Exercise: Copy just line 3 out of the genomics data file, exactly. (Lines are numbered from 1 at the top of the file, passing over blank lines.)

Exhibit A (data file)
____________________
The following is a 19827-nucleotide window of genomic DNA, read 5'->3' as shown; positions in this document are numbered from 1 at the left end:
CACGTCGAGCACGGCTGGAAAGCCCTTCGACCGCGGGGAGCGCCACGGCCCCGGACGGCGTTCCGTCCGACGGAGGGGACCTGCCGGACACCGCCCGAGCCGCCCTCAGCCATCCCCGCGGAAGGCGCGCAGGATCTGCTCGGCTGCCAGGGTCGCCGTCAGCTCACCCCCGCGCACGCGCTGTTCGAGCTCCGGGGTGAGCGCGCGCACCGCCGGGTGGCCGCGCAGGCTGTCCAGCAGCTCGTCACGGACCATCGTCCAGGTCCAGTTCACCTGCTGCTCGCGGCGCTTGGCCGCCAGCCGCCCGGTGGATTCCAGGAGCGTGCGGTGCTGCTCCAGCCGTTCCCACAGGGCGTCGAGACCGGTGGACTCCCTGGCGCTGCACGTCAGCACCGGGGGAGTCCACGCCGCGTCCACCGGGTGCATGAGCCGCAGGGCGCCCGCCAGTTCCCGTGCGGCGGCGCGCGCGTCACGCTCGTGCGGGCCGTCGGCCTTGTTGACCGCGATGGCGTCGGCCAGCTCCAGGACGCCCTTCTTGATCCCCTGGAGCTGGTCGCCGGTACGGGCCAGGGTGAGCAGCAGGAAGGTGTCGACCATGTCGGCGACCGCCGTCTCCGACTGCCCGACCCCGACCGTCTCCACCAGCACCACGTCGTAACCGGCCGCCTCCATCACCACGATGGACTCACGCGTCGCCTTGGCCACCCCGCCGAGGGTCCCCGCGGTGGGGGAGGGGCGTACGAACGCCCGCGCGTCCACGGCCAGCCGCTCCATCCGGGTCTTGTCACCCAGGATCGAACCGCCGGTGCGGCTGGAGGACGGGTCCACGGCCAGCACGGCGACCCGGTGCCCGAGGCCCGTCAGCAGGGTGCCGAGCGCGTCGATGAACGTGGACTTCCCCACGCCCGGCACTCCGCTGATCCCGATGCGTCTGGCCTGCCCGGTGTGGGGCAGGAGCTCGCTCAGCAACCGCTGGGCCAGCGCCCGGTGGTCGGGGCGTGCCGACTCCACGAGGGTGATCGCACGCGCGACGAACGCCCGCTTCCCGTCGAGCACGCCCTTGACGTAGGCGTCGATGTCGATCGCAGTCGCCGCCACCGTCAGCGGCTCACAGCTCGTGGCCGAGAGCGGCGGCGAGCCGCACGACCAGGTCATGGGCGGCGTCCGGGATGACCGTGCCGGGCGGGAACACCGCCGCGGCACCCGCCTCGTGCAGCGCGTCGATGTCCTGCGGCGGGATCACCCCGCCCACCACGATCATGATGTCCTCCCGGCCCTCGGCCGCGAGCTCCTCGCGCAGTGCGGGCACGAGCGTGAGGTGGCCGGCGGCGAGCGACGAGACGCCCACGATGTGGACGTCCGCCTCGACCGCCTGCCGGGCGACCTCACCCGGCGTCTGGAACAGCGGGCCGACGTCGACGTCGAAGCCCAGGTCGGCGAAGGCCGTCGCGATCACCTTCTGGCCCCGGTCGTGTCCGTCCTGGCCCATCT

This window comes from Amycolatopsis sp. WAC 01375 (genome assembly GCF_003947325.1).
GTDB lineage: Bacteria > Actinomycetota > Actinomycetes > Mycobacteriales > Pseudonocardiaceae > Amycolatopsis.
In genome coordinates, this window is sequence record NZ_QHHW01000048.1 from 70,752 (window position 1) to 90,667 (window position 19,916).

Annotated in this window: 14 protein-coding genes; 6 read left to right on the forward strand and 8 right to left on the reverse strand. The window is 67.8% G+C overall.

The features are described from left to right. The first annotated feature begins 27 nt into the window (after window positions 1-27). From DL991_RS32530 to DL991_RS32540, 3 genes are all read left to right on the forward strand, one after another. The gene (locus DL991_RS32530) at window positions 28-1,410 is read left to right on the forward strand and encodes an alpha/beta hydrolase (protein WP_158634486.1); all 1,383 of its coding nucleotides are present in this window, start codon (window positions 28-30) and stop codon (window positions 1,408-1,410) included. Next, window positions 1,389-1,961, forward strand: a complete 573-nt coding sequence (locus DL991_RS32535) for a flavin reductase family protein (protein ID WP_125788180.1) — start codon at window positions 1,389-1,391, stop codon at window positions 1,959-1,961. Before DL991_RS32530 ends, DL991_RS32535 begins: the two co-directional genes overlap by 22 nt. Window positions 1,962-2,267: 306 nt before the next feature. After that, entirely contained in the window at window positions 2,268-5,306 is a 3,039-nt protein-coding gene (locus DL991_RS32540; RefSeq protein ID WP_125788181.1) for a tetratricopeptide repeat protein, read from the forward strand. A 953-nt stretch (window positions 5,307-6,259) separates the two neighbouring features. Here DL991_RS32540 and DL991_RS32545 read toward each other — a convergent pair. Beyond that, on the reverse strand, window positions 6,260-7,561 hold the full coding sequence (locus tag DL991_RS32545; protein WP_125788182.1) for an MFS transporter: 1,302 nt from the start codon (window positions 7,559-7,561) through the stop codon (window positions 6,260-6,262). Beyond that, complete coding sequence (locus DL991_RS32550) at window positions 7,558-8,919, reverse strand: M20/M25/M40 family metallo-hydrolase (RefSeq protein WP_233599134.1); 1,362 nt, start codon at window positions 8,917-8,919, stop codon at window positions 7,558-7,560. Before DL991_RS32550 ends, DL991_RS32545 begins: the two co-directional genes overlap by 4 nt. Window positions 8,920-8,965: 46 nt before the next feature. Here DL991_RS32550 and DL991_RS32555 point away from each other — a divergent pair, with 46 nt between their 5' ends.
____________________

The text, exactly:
This window comes from Amycolatopsis sp. WAC 01375 (genome assembly GCF_003947325.1).